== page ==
Category Archives: Article

Surviving Quarter Life

Things you realise by the time you are in your late 20s:

Your hair on one side will always be longer than the other, even if by quarter of an inch, it is irrelevant how awesome the salon is.

Love is important no matter what your take on relationships.

Multiple dating isn’t as thrilling/fun anymore.

You don’t have as many friends as you thought you did when in college and school.

The ones who remain, however, are not going anywhere. Ironically, this is the time you stop using phrases like ‘friendz foreva.’

Your joints will start aching. Yes, it starts that early. Junk-food will not be that easily digestible (or at least not that desirable).

You will either fall asleep way too early or struggle to sleep all night.

Yoga is magic.

You choose juices over Coca-Cola when possible and try to reduce your sugar and bread intake , even if unsuccessfully. Your health and skin aren’t going to take care of themselves.

Bad boys are a thing of the past. You see them for what they are: charming assholes.

Maybe you won’t want marriage and children just yet but you realise the importance of having a partner who understands you and supports you.

You become more comfortable with your body.

You know that you can’t change the world. Anger gives way to resignation. Maybe you will still keep trying in small little ways even now but you realise you aren’t going to witness the next classless revolution.

Family is important, whether it is the one you were born with or the alternate ones you create.

At the same time, aloneness isn’t so bad.

Birthdays are not so important anymore. Birthday parties even more so.

You will finally be able to say NO when you disagree.

You will hate your job everyday or, if you are lucky, on some days. It doesn’t get better. Run if you really hate it before it is too late to reboot. Or else just remember, pay checks are the goal.

Important lesson you will learn:
Medical insurance is important and so is travel insurance.

Hope for the best but also know not everything will happen for you. Love without being afraid. Have all the sex that you can. Travel more than you can.

Don’t worry too much. It is not midlife yet 😉

Carpe Diem!!


The Brothers: Bhai/ Bhaiyya/ Bhaiyyaji

Today is the festival of Raksha Bandhan in India, a festival where sisters tie Rakhi to their brothers and the brothers in turn shower them with gifts and, as the name of the festival suggests, promise to protect them. The patriarchal premise might be deplorable but the spirit of the festival where the relationship between siblings is celebrated is fun and as much as it doesn’t necessarily need to be celebrated there is no harm in it either. This led me to think about the different kinds of brothers we have in here.

First on my list is the ‘bhaizoned’ bhaiyya. It is similar to being friendzoned but more dangerous for unlike the latter there is no turning back from this one. A friendzoned friend still has some hopes for a better future but once a bhai is a bhai forever. If he ever tries to move out of the zone he runs a very real risk of becoming a social pariah- the chastisement for disrespecting the pure bond and jokes that never leave incest out of the equation. This, I first saw in school. One day in the whole year where girls ran after boys who liked them with the magic bands. It is the exact opposite of Valentine’s Day and every other day. Many of them would refuse to be bhaizoned by missing classes on that day while some would give in to the pressure and in one day drastically change the nature of their relationship.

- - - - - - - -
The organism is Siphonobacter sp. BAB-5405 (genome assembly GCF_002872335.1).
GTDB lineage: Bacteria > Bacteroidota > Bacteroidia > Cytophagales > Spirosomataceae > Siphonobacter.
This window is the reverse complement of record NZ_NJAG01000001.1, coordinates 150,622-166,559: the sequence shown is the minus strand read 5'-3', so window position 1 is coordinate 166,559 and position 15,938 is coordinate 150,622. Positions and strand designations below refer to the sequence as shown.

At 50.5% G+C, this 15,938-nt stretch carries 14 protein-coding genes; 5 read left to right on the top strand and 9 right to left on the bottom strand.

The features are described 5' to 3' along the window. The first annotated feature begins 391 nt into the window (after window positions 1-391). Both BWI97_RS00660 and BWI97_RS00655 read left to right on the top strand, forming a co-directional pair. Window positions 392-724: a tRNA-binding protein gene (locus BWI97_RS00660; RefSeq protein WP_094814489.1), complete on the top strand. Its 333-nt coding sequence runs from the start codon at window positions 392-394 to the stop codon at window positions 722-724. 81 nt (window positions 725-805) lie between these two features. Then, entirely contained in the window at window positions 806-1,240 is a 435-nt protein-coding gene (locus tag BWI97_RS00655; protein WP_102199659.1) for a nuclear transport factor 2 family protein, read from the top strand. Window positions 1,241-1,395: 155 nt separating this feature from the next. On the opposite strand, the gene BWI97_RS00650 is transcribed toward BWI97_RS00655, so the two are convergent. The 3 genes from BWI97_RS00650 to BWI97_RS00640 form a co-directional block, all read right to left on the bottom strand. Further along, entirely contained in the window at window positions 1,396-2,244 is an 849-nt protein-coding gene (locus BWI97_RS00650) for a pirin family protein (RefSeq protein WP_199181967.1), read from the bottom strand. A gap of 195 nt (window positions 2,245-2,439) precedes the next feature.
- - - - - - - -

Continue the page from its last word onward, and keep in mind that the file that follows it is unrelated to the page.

In contrast to this forced bhaizoning is the eternal bhaiyya. He is just so sweet, so nice and so helpful that every girl wants to be with him. Somewhere along the line, however, he becomes desexualised and a rakhi becomes the perfect marker to turn it into a bond that lasts forever. He wears more rakhis on his wrist than a shop display and has all the other guys wondering how/why he does it. Soon, however, the mocking jibes coming his way turn into pleas for advice.

The third kind of bhaiyya I discovered when I first came to North India. Whether or not you know Hindi here, you have to know “bhaiyya chaloge?”, “bhaiyyaji kitna?”, “bhaiyya itna!” apart from the cuss words. Everyone from the rickshaw puller to the auto driver to vegetable vendor to the garbage collector to the butcher is a bhaiyya or a bhaiyyaji. In this case, none of the other connotations of the word bhaiyya apply. It’s a word whose signifier is no longer attached to the signified. You don’t know his name or care to know it, you might not even see him ever again and least of all want to tie a Rakhi to him. Oh, and if it’s a woman then she is a didi.

Another kind that has been popularized by Bollywood is the big boss/brother of the criminal world, respectably referred to as Bhai or Anna (the Tamil/Kannada equivalent of the Hindi bhai). He is either the Robinhood: a golden hearted goon with an elevated sense of honour to whom hundreds of girls go to tie Rakhi and there are idols in slums for him or he is an all black, no shades of grey, megalomaniac whose only pleasures in life comes from murder, rape and /or extortion and having a trademark demonic laughter to mark every bad deed. Here, Bhai literally means a goonda and no one wants to tie him a Rakhi.

And then we come to the brother-brothers. They can be really sweet and love you unconditionally or incredibly protective and suspicious or ready to fight with you over anything from leftover food in the refrigerator to the television remote or they can be all or some mixed into one. These are the bhais who don’t need to be tied a rakhi to stay brothers much like some never really become brothers even if you tie them one.

And last but not the least, something that the festival ignores, is the awesome bonding between siblings of the same gender. Happy Rakhi folks!


Photo © Meha Pande.